Conservatorship Services in Sacramento
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Frequently asked questions
A conservatorship is a legal arrangement in which a person, known as a conservator, is appointed by a court to manage the financial affairs and daily life of another person, known as the conservatee. The conservator is responsible for making appropriate decisions on behalf of the conservatee and is accountable to the court for their actions.
The main difference between a conservatorship and a guardianship is the age of the person who is being protected. A conservatorship is for an adult, while a guardianship is for a minor. The court will appoint a conservator for an adult who is unable to manage their own financial affairs or make decisions about their daily life. A guardian will be appointed for a minor who is under the age of 18 and does not have a parent or legal guardian that can make decisions on their behalf.
Overall, a conservatorship is necessary when an individual cannot make decisions or take care of their own basic needs due to mental or physical incapacity. This may be necessary when an individual becomes incapacitated due to illness, injury, or age. Contact a Sacramento restraining order attorney if you suspect an incapacitated person is being abused.
The process of establishing a conservatorship typically begins when a concerned friend or family member files a petition with the court, asking that a conservator be appointed. The court will then review the petition and may require the individual in question to undergo a medical evaluation to determine their level of incapacity. If the court finds that the individual is indeed unable to manage their own affairs, it will appoint a conservator to take on this role.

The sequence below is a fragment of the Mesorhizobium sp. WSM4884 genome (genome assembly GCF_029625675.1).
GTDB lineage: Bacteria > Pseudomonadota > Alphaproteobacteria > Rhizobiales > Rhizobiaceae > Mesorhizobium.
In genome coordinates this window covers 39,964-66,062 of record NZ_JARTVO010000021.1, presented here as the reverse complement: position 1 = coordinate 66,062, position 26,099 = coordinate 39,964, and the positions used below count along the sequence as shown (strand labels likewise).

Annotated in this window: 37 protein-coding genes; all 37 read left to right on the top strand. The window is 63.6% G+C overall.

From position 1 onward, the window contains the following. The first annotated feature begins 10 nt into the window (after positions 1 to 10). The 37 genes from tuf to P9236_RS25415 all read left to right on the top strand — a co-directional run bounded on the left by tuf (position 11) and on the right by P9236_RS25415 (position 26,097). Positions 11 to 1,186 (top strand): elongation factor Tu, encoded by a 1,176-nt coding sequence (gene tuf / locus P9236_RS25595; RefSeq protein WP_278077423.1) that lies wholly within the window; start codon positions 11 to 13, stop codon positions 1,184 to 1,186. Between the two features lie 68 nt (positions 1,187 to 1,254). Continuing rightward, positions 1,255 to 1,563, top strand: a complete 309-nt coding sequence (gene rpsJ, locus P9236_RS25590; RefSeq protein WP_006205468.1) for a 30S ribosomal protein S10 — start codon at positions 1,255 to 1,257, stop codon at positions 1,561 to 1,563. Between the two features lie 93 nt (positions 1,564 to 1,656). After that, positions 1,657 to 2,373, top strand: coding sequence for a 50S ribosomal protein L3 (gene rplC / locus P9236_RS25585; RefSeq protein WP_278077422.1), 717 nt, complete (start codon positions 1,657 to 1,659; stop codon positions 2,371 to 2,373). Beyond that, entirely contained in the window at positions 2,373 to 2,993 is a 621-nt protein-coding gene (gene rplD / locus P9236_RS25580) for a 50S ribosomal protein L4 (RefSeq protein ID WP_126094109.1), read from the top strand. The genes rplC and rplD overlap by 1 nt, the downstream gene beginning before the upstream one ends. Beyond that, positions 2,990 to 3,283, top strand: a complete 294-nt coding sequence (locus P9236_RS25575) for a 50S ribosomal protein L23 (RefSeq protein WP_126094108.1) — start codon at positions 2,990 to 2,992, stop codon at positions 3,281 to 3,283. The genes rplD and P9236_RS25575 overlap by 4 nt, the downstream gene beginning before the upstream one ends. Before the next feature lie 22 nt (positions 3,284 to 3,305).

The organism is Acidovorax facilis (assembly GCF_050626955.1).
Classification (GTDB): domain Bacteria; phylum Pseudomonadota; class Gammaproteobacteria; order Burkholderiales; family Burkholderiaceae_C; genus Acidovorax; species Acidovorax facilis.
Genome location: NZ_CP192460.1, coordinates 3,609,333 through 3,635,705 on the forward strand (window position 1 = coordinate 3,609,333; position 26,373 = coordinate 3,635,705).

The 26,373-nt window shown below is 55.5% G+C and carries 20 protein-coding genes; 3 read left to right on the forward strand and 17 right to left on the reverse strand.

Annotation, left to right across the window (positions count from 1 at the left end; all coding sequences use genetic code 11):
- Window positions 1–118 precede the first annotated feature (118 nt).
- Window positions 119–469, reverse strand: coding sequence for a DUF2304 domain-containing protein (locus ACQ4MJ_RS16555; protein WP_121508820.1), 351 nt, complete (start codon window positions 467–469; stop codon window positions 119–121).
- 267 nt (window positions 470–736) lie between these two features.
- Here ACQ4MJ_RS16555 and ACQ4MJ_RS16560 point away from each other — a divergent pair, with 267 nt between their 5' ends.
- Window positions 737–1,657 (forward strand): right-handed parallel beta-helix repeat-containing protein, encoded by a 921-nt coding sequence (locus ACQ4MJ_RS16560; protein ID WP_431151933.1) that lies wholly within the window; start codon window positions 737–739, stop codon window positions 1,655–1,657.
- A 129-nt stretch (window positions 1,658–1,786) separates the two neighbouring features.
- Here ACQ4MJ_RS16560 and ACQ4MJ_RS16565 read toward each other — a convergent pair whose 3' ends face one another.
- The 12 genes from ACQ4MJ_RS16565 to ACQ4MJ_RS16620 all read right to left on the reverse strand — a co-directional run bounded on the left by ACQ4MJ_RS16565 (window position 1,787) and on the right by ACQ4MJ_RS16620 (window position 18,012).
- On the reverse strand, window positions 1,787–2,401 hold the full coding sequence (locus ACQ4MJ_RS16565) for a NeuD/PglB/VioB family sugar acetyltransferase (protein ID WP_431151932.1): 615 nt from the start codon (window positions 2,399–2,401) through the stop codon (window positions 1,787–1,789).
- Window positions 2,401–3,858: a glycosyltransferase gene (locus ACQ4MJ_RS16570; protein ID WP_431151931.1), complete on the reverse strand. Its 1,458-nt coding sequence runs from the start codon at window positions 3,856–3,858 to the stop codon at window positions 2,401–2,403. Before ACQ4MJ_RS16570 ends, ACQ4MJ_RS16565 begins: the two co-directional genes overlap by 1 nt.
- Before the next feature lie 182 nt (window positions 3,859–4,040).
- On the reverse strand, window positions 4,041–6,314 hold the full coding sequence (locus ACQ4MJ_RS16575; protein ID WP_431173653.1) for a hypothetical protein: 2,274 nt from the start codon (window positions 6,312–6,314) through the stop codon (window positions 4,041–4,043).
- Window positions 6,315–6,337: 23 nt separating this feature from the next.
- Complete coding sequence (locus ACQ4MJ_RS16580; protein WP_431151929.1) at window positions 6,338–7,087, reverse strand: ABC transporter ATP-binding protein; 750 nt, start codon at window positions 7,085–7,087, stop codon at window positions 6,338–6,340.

Any competent adult without a criminal record can be appointed as a legal conservator. This includes family members, friends, or professional individuals. The court will typically appoint the person most suited to serve as a conservator, taking into account the individual’s needs and preferences, as well as the potential conservator’s ability to manage the conservatee’s affairs properly. In cases where the individual does not have a preference or no suitable individuals are available, the court may appoint a public conservator.
The conservator needs to fulfill the following responsibilities to adequately protect and care for the conservatee:
- Managing the conservatee’s financial affairs, including paying bills, managing assets, and making investment decisions.
- Overseeing the conservatee’s daily life, including making decisions about their living arrangements, medical care, and other aspects of their well-being.
- Keeping the conservatee’s property safe and in good condition.
- Providing the court with regular reports on the conservatee’s financial and personal condition.
- Following the court’s orders and any specific instructions included in the conservatorship order.
- Acting in the best interests of the conservatee at all times.
A conservatorship can be terminated in several ways, depending on the specific circumstances of the case. Some common reasons for ending a conservatorship include the following:
- The conservatee has regained their mental or physical capacity and is able to manage their own affairs again. In this case, the conservatee can petition the court to terminate the conservatorship. The court may require the conservatee to undergo a medical evaluation to determine their capacity.
- The conservator can no longer fulfill their duties or is acting against the best interests of the conservatee. In this case, the conservatee or another interested party can petition the court to remove the conservator and appoint a new one.
- The conservatee has passed away. In this case, the conservatorship will automatically be terminated, and the conservator will be responsible for carrying out the instructions in the conservatee’s testament to settle their estate.
- The purpose of the conservatorship has been accomplished. For example, if the conservatorship was established to sell the conservatee’s house, and the property has been sold using online deed transfer forms.